Sunday, February 15, 2009

Historical Valentine's Day

What better way to spend Valentine's Day than doing something you love, in a place you love, with the person you love!

I awoke to find my bathroom floor covered with hearts (they look so striking against the white tile that I'm going to leave them there for a few days!). Jim has always managed to find a clever and dramatic way to surprise me, but has never surpassed our first year together when he filled my shower with heart-shaped balloons, but he still manages to find ways to surprise me!

After reading the newspaper and taking my morning walk, I had an appointment with the Red Cross to give blood. By 11:00 I was home and Jim and I were ready to begin our Valentine's Day Adventure! Yesterday, you see, was also Oregon's Sesquicentennial and we two history buffs had promised ourselves a day immersed in the history of this beautiful state.

We live just north of Oregon City, which was the capital of the Oregon Territory and the first Capital of the State. In honor of the day, many of the historic sites were admission-free, and the City's trolley was on a special route to hit the highlights. (As an aside for any other history buffs, Oregon City's archives holds the original plat for the city of San Francisco. Since OC was the territorial capital, it had to be filed here, and here it has stayed!)

We enjoyed two museums and two local homes, most notably that of Dr. John McLoughlin who is known as "The Father of Oregon." We viewed the city and the Willamette River from OC's own outdoor elevator, and then headed over to our favorite little wine bar, Winestock.

All in all, it was a lovely, if exhausting, day for two people who love sharing time together, and who love the history of our State and our Nation.

I hope you and your Valentine had a special day as well.

Tuesday, February 10, 2009


I'm multi-tasking this morning. I'm adding descriptions to family photos on my family tree site, recording episodes of "Little Bear" on a VCR tape for Addison, and watching the snow fall gently outside the window.

The snow is gentle and light, sticking to roofs and trees, and a little bit on the ground, but melting quickly on streets and sidewalks. It's so pretty when it falls and I do love it, although by noon it will turn to rain. We may have light snow again tomorrow morning, but then it will also turn quickly to rain.

In the 14 years I've lived in Oregon, we've had more snow this year than ever before, a sign, some say, of climate change. Whatever the reason, it's a nice change from our usual winter weather of rain, rain, and more rain.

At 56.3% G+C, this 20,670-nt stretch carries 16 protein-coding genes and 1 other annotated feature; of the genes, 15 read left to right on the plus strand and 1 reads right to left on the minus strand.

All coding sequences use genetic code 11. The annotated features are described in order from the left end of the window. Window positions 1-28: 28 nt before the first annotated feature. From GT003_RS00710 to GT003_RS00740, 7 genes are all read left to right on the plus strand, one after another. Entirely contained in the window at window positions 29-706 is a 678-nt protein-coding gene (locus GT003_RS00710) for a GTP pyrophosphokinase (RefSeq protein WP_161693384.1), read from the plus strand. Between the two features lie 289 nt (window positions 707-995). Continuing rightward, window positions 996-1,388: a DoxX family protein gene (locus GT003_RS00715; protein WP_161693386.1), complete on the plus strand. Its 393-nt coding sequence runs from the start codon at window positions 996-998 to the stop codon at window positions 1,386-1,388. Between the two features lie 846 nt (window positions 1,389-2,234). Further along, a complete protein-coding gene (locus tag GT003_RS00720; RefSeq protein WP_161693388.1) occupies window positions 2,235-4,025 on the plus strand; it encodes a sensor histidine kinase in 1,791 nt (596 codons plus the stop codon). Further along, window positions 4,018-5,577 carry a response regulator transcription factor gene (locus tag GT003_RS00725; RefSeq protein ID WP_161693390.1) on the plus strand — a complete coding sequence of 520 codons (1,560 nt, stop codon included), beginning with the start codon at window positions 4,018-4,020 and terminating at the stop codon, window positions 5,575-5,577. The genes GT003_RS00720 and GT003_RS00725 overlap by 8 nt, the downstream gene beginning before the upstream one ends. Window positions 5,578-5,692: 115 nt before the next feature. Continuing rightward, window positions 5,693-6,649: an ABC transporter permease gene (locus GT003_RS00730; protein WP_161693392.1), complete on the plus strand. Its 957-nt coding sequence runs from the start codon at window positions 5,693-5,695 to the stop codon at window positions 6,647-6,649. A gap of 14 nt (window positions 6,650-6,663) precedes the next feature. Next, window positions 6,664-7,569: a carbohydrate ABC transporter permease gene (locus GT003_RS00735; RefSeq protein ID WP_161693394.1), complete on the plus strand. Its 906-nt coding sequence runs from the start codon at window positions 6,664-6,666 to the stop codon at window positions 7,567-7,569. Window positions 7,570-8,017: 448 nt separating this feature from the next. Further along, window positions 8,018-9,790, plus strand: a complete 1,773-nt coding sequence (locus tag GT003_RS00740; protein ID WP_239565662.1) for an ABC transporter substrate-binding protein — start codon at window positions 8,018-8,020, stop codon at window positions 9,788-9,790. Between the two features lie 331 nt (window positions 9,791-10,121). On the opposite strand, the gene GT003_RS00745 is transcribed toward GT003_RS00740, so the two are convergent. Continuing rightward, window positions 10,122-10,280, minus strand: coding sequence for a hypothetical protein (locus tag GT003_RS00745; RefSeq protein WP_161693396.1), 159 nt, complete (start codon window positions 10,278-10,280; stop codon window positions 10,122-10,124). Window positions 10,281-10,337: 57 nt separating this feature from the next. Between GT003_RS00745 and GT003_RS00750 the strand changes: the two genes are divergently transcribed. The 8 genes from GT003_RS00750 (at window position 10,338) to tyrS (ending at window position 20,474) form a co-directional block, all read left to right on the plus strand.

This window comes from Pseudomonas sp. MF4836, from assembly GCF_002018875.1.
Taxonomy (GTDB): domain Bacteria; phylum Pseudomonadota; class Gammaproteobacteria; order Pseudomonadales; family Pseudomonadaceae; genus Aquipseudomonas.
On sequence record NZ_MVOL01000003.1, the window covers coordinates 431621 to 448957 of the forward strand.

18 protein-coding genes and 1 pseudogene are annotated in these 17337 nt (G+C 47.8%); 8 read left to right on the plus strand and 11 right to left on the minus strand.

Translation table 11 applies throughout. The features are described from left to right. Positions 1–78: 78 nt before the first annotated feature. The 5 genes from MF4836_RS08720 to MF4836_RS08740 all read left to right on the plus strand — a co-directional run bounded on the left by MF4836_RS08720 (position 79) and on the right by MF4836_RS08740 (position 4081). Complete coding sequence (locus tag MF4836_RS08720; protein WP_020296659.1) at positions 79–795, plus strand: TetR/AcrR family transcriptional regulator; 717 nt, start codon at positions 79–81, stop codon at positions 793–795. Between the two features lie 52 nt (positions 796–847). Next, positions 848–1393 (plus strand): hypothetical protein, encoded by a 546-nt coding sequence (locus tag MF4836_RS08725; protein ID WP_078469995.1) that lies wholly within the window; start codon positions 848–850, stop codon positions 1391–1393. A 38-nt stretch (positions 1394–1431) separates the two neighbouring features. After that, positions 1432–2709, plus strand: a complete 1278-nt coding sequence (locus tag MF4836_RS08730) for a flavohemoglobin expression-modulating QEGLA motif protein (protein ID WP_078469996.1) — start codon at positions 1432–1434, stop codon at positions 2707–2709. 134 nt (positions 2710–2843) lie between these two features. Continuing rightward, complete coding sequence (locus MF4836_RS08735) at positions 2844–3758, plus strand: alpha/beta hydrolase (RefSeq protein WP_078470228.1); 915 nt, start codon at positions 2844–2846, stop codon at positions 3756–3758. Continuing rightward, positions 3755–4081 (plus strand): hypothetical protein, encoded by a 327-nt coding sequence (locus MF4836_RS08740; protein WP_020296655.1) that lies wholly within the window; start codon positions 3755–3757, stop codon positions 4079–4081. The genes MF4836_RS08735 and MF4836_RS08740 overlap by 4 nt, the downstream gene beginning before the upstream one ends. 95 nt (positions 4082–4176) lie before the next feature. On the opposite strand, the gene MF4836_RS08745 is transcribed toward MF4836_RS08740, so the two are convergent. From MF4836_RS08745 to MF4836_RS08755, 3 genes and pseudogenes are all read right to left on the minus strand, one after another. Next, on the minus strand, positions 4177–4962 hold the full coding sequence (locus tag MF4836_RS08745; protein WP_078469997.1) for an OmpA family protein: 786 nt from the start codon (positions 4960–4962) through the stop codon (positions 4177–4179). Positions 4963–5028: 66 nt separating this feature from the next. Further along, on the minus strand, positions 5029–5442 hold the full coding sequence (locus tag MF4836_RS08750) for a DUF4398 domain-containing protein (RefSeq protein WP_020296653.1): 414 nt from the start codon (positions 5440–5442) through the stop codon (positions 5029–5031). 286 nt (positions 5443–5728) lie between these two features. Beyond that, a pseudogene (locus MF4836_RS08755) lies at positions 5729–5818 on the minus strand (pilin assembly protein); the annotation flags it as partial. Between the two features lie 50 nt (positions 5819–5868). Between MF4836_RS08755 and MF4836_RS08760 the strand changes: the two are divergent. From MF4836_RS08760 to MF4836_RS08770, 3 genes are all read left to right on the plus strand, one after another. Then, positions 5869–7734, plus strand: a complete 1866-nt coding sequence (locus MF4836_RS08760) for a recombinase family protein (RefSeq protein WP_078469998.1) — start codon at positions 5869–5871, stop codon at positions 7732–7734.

It puts me in mind of the first time I saw snow.

As a Florida native, growing up in Tampa and Lake Wales, snow was never a part of my life. I do recall one winter when snow fell briefly, but melted mid-air. That was a big disappointment to me, since I read all the books that talked about kids playing in snow and was intensely disappointed in the eternal sunshine of life in Florida!

In 1964, however, I lived briefly in Portsmouth, VA. On a winter day around December 1st, I looked out to see snow! I was so excited! I put on my heavy coat and went outside and stood in it for about 15 minutes, marveling as it brushed my face and landed on my coat, melting too quickly to really count. But it was beautiful and I was young enough at 17 to be enthralled by the experience.

In subsequent years, we traveled to Oregon and Washington and I was treated to snow in the mountains, but never again to see it fall. Until 1991 when Ben and I lived for a fall and winter in Indianapolis.

That year winter came early - in October, I believe. Of course everyone blamed me for wanting it so badly, but I didn't care! Ben and I got up early in the morning and went outside and had a snowball fight. My 11-year-old son was as excited as I was and we laughed ourselves silly with the excitement of it all!

That afternoon as I gave a co-worker a ride home, the snow started falling again! She was telling me a story when I interrupted and said, "It's snowing!" She continued with her story, and I, in my excitement, repeated, "It's snowing!" "Yes," she replied, "I see it." "But," I exclaimed, "you don't understand: It's snowing and I'm driving in it!"

With exaggerated patience, she looked at me and said, "Cheryle, I'm from Buffalo, NY, and this just doesn't even count as snow!" I laughed and she continued with her story.

Perspective counts, but it shouldn't count for too much. Especially when it's snowing!

Sunday, February 8, 2009

You're no longer relevant

I want to relish the thoughts of a granddaughter and enjoy the planning that Jim and I are doing for travels this Spring. I want to bask in the glow of a new Presidency, and delight in the knowledge that the Oval Office is now occupied by a man who understands and cares about both the history and the future of this nation.